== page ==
The SOAP Note: how to gather the information and create a note.
The SOAP note is an acronym for Subjective, Objective, Assessment and Plan.
Subjective data is what the patient describes as the problem or reason for her visit, pertinent past medical history, current medications and review of body systems. Objective data is the physical exam, and can also include labs, radiology studies or vital signs, for example. Assessment is a brief description of the patient and problem, a list of problems and potential differential diagnoses. Plan is what you will do for the patient based on the previous three steps of information gathering and processing, such as treatment, tests and follow-ups.
This type of communication and documentation is used widely throughout health care by nurses, advanced practice providers, physicians and other support staff. This format is universal and it can be altered for each specialty that uses it. Although it is called a SOAP note and is usually used for the electronic health record, this format can also be used for communication between different specialties as well.
Speaking from the perspective of someone who has gone through both nursing and nurse practitioner programs, although the SOAP note is part of the teaching curriculum, once school is finished it is still an art that needs to be practiced to become proficient. Learning to collect data from patients, perform a comprehensive exam, and then putting that all into words can be challenging. The practice we get in school is great; however, once you make it to the workforce and have to do this for multiple patients during each shift, it can be daunting. As a newbie these SOAP notes can take a large part of your day to be sure you are not missing anything important.
One way to practice this data collection and SOAP note is by using virtual reality (VR). Whether they are students themselves or already working as nurses, residents, or doctors, VR users can leverage this technology in multiple ways to master the SOAP note and communication.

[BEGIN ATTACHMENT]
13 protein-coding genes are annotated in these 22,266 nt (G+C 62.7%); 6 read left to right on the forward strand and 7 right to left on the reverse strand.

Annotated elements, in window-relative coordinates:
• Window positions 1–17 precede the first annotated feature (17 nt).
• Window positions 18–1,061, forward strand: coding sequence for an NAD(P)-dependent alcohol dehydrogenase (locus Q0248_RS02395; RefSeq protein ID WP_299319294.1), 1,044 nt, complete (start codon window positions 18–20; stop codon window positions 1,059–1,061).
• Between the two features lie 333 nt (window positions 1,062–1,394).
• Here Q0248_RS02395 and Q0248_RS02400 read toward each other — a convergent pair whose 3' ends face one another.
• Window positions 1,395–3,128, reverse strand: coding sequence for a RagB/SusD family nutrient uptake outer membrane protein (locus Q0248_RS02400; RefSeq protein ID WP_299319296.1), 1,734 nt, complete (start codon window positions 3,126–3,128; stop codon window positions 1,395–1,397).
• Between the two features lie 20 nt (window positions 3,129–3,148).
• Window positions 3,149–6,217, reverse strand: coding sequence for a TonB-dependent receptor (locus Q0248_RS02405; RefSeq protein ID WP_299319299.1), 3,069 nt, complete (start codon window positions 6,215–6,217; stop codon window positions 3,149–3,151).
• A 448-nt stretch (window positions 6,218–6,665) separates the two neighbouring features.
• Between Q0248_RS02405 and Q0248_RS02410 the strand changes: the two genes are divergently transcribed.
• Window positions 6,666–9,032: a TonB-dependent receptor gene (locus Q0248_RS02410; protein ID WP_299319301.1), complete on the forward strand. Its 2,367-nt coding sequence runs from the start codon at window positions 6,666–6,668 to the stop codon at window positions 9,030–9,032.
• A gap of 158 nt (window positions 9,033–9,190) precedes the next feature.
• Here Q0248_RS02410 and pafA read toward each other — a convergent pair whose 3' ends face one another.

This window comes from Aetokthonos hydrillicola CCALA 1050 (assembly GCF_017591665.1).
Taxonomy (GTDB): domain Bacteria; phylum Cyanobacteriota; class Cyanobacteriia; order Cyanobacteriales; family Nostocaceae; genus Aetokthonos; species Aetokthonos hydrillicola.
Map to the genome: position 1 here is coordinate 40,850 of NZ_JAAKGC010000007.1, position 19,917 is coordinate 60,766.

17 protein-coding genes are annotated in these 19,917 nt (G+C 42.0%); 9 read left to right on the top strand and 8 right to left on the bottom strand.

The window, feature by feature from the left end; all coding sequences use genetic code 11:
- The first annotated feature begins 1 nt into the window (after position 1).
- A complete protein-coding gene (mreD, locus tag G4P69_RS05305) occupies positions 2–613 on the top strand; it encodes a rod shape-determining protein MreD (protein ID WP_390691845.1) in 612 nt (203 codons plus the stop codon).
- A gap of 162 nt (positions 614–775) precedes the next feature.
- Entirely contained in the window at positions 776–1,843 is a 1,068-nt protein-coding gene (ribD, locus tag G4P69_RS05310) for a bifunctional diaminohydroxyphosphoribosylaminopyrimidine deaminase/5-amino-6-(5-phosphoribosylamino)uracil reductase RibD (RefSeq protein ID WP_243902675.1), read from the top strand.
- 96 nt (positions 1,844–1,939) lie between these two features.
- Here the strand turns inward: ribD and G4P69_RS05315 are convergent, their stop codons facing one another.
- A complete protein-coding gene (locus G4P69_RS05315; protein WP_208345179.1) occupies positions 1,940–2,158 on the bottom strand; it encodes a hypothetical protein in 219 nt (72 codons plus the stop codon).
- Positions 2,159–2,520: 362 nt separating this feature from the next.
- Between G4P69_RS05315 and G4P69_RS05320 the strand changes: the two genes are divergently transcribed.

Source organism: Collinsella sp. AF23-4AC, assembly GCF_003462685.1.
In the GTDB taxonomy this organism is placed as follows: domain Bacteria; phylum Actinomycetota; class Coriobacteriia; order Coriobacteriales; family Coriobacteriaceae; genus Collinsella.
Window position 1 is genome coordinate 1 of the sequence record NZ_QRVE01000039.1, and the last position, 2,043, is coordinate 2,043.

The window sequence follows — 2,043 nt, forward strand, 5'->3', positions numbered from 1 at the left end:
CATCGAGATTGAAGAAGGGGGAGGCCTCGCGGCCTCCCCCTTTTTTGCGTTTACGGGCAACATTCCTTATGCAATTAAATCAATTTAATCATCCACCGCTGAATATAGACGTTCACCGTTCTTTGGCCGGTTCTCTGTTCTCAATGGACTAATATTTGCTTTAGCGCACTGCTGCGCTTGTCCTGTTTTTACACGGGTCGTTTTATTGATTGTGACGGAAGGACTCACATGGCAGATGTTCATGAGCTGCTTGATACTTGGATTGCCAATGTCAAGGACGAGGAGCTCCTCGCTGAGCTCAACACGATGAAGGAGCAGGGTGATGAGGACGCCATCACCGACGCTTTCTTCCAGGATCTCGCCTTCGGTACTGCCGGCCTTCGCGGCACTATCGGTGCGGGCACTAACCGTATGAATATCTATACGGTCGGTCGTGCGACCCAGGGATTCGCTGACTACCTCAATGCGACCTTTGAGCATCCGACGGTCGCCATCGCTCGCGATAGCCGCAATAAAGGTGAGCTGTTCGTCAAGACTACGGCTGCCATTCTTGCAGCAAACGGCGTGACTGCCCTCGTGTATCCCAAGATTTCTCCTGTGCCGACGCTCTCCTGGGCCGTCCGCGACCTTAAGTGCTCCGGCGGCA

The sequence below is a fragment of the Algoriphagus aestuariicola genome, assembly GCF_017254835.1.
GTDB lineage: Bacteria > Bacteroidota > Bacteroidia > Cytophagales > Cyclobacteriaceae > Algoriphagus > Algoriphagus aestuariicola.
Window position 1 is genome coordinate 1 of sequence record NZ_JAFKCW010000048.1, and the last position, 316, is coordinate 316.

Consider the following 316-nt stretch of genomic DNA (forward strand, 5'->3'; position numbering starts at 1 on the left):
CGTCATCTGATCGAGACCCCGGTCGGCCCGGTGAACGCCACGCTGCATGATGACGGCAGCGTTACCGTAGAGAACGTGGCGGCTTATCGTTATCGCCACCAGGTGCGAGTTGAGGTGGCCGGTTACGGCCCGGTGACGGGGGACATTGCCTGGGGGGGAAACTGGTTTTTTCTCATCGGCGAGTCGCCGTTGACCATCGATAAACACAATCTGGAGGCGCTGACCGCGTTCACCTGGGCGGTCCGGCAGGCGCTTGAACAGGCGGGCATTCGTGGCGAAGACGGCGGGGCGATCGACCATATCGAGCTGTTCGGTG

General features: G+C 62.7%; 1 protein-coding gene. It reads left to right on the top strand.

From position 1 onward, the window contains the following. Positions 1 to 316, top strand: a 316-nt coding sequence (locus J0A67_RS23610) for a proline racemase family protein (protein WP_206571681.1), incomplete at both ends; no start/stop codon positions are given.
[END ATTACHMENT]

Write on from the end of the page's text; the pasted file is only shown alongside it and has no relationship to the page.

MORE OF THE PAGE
One method would be to experience firsthand an interaction between a practitioner and a patient. The learner could see how a proficient practitioner collects data, writes down notes, and then communicates to another provider what they have learned. Further, this would be beneficial to help users see the importance of body language, hear and learn what questions are asked of the patients, learn how to perform a comprehensive physical exam, and then how to write a note and communicate findings.
A second method of using this technology might be to immerse users as the provider gathering the information and have her listen to the patient’s story and then write the SOAP note based on what she learned from the patient. Think about the importance of perspective sharing in a situation like this one, to be able to learn from firsthand experiences, and just how rare it is to be able to see the world through another's eyes.
Let’s talk briefly about the importance of consistency. Each of these high-quality training scenarios can be used an infinite number of times and on-demand, so learners can always access tools to practice and become proficient in these skills. That’s important. As nurses and advanced practice providers, we simply do not have many opportunities to practice communication or challenging situations in a safe environment.
For a group of healthcare professionals who are often thrust into new and ever-changing work environments, nurses and nurse practitioners are constantly learning on the job. It can be stressful at times, and having more confidence in our skills would certainly make a world of difference.
With immersive technologies, we finally have a way to improve the quality and delivery of learning for all healthcare professionals — one experience at a time.